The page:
“FHFA has listened to the community, and is now putting a higher priority on principal reduction as a key strategy to get struggling homeowners into sustainable mortgage modifications,” said Amy Schur, Campaign Director for the Alliance of Californians for Community Empowerment (ACCE), a group that organized a nationwide protest in February over Agency sales of NPLs to Wall Street. “However, it’s still the case that the majority of these mortgages are going to foreclosure, leaving more property in our neighborhoods in the hands of private equity firms and hedge funds, which is not what we need.”
The GSEs are including smaller pools of geographically-focused loans in their NPL sales targeted for participation from non-profits. Fannie Mae included one such Community Impact Pool in an NPL auction announced this week. It is the third Community Impact Pool offered for sale by Fannie Mae since it began selling NPLs last year; the first two were bought by non-profit New Jersey Community Capital.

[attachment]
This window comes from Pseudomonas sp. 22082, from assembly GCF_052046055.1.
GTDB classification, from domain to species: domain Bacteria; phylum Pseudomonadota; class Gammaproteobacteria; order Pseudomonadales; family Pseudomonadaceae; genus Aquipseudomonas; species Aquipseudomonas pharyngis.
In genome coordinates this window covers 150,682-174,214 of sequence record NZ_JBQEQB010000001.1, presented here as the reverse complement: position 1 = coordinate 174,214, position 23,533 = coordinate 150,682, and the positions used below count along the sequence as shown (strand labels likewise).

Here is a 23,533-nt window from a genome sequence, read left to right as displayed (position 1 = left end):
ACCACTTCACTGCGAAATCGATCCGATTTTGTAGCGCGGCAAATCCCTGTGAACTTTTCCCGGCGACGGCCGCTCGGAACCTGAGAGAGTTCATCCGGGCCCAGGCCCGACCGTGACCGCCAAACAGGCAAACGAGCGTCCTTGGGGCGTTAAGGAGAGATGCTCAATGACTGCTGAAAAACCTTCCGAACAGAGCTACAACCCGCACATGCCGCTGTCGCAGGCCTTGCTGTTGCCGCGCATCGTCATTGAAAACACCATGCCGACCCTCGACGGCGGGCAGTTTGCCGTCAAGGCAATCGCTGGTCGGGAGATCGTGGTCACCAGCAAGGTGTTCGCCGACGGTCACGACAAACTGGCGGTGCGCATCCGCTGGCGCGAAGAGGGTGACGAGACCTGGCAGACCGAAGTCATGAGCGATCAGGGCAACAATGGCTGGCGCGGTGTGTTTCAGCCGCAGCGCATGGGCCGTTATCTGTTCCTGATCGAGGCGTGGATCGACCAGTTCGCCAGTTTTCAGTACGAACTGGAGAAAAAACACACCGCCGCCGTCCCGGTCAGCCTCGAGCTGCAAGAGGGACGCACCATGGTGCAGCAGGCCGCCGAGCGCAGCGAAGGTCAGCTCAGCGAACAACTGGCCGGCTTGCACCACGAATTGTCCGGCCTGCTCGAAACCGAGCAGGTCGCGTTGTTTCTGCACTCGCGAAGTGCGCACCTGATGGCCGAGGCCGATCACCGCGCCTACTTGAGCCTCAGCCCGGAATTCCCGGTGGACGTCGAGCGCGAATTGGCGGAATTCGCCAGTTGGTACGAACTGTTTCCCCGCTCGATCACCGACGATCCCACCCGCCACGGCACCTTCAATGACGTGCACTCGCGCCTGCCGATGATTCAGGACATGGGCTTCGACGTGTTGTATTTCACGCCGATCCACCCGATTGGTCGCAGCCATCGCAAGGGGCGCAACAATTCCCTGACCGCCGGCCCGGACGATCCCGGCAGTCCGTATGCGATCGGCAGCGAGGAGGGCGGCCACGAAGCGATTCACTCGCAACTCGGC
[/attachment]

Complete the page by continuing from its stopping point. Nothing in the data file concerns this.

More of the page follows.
The changes announced this week are the second set of enhancements that FHFA has announced to its NPL sales program. FHFA announced in March 2015 a set of enhanced guidelines for NPL buyers which call for bidders to, among other requirements, identify servicing partners at the time of qualification and complete a questionnaire to demonstrate a record of successful loan resolution through foreclosure alternatives. Also, servicers who purchase non-performing Agency loans must apply a “waterfall of resolution tactics” before resorting to foreclosure.

Source http://www.dsnews.com